On the Celibacy Conversation

Over at Crisis Magazine, Austin Ruse complains about the press that “the New Homophiles” have been getting lately, including this story at the Washington Post.

“The New Homophiles,” in case you didn’t know, is Ruse’s term for gay Christians who, in his words, are “young-to-youngish Catholics and Protestants announcing their unabashed and unashamed ‘gayness,’ yet announcing also their fidelity to Christian sexual morality.” That is, they don’t have gay sex. Some remain celibate, some even marry people of the opposite sex. But they continue to identify as gay.

Now, I’m not going to slag off anyone, gay or straight, who upholds a call to celibacy. I mean, I think sex and sexual relationships are good, but I think it can be good to forego those things if you have a good reason. And while I don’t see a good reason to require celibacy anywhere in the Christian Right’s arguments against homosexuality, if you think celibacy is your path to holiness, by all means, go for it.

Damon Linker, responding to Ruse, writes, “In the end, the problem for Ruse and like-minded Catholic conservatives is that homosexuals refuse to disappear” (h/t Bill Lindsey). Reading his words, one gets the idea that there’s something behind the rejection of the New Homophiles, despite their adherence to traditionalist morals. Specifically, it seems like their very existence challenges the easy stories that the Religious Right wants you to believe about homosexuality and the Church.

A few weeks ago, Ryan Anderson, Eric Teetsel, Rob Tisinai, Jeremy Hooper, and Timothy Kincaid had a revealing conversation on this topic on twitter. Even though Anderson and Teetsel seemed to endorse a New Homophile stance on homosexuality, the course of the conversation revealed how little they had thought about what that stance entails.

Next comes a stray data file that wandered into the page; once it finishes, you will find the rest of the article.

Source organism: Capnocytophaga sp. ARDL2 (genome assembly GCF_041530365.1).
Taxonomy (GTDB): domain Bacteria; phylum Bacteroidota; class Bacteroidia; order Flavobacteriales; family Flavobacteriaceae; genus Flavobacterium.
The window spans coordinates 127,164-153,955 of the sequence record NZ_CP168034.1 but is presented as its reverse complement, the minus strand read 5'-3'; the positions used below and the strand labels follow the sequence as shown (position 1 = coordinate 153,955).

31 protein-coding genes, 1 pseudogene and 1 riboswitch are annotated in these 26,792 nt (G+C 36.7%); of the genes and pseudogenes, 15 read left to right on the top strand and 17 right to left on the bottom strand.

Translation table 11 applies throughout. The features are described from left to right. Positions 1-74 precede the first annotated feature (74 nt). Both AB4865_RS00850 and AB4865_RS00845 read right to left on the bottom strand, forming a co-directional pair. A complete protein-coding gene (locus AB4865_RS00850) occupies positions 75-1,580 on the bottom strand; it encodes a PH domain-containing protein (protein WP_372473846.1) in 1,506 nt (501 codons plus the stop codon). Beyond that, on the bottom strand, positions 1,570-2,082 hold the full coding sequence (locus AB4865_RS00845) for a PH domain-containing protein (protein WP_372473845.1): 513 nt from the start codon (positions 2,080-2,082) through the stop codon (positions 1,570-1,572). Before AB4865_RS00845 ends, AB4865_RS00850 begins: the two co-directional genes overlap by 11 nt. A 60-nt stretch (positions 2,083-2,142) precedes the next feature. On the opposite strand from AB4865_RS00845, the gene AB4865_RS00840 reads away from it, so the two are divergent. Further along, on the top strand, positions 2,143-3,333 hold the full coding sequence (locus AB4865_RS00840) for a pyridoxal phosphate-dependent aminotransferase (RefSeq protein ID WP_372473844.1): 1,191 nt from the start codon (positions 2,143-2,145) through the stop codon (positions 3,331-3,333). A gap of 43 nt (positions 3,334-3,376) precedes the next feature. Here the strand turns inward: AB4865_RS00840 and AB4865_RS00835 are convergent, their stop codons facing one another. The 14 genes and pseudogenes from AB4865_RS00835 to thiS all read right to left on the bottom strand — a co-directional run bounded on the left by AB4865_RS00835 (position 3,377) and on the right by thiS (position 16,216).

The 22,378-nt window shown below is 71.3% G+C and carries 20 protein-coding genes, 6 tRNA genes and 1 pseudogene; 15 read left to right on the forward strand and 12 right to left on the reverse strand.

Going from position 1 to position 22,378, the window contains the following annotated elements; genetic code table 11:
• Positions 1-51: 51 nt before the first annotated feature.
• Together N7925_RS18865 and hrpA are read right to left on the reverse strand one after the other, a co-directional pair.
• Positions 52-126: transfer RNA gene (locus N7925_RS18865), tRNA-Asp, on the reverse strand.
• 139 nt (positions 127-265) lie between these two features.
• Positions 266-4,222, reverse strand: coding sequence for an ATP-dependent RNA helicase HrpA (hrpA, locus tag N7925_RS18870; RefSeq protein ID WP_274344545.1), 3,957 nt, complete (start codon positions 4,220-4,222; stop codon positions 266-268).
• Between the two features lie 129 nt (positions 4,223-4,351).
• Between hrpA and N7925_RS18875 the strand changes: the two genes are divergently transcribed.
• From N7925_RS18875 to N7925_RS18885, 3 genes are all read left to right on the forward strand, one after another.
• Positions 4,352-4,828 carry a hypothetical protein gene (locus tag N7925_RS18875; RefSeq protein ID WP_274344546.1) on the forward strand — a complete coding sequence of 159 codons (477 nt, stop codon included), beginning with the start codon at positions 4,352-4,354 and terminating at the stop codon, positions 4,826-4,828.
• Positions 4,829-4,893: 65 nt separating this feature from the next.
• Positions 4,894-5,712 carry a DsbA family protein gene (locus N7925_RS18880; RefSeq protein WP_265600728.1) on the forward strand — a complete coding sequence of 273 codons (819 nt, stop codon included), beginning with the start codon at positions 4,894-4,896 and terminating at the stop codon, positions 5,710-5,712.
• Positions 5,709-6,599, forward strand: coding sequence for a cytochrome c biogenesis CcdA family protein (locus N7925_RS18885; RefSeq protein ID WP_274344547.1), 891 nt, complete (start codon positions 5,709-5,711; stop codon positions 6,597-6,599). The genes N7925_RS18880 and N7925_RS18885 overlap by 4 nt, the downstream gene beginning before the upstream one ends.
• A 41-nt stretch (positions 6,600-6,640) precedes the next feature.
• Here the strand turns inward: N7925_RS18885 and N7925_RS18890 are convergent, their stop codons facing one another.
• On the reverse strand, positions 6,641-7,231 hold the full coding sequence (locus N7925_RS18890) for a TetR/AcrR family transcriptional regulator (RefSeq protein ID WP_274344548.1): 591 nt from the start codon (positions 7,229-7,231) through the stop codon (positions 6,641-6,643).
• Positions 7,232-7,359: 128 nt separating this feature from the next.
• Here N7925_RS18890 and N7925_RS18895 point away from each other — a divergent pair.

[NOTE: This will be a little hard to reconstruct, since Anderson seems to have deleted several of his posts from that day. At least I can’t find them—if you know how to recapture tweets that have disappeared, let me know.]

It started when Anderson posted this story, by a lesbian who upholds traditional Christian teaching against gay relationships. Hooper criticized the posting, then Teetsel jumped into the fray. After a bit of back-and-forth, Tisinai wrote:

To which Anderson responded that neither he nor Teetsel were arguing that gay people shouldn’t have relationships.

Since Anderson and Teetsel were arguing that gay couples shouldn’t have sex, that seems to me like a nod to the New Homophiles who, despite their celibacy, emphasize connection, relationship, and community.

Tisinai and Kincaid pushed Anderson and Teetsel on how, exactly, these celibate relationships would look:

Kincaid asked again, without ever getting an answer, whether these relationships could contain romance and/or sexual desire. Unfortunately, the conversation got derailed when Teetsel made this (strikingly wrong) comment:

That’s bad, but I want to focus here on the questions that didn’t get answered.

Because at the same time that Anderson and Teetsel were saying that gay people should have non-sexual relationships, Teetsel was saying this:

See the issue?